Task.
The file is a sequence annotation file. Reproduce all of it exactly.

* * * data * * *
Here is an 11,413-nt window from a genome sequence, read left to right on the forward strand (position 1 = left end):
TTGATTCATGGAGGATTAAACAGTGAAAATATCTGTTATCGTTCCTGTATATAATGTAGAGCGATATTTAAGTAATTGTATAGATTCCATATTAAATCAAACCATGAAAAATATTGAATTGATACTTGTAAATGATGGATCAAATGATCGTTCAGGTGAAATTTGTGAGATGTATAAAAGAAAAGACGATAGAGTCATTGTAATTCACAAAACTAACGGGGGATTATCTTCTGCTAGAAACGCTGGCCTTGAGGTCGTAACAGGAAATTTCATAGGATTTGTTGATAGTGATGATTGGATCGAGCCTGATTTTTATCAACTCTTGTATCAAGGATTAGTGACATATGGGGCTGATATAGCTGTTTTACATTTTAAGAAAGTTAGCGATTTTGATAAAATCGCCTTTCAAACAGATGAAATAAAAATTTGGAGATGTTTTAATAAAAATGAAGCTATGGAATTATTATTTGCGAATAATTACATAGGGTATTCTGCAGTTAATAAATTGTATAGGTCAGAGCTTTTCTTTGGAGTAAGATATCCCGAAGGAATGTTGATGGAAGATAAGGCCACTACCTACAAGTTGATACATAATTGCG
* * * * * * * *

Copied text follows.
Here is an 11,413-nt window from a genome sequence, read left to right on the forward strand (position 1 = left end):
TTGATTCATGGAGGATTAAACAGTGAAAATATCTGTTATCGTTCCTGTATATAATGTAGAGCGATATTTAAGTAATTGTATAGATTCCATATTAAATCAAACCATGAAAAATATTGAATTGATACTTGTAAATGATGGATCAAATGATCGTTCAGGTGAAATTTGTGAGATGTATAAAAGAAAAGACGATAGAGTCATTGTAATTCACAAAACTAACGGGGGATTATCTTCTGCTAGAAACGCTGGCCTTGAGGTCGTAACAGGAAATTTCATAGGATTTGTTGATAGTGATGATTGGATCGAGCCTGATTTTTATCAACTCTTGTATCAAGGATTAGTGACATATGGGGCTGATATAGCTGTTTTACATTTTAAGAAAGTTAGCGATTTTGATAAAATCGCCTTTCAAACAGATGAAATAAAAATTTGGAGATGTTTTAATAAAAATGAAGCTATGGAATTATTATTTGCGAATAATTACATAGGGTATTCTGCAGTTAATAAATTGTATAGGTCAGAGCTTTTCTTTGGAGTAAGATATCCCGAAGGAATGTTGATGGAAGATAAGGCCACTACCTACAAGTTGATACATAATTGCG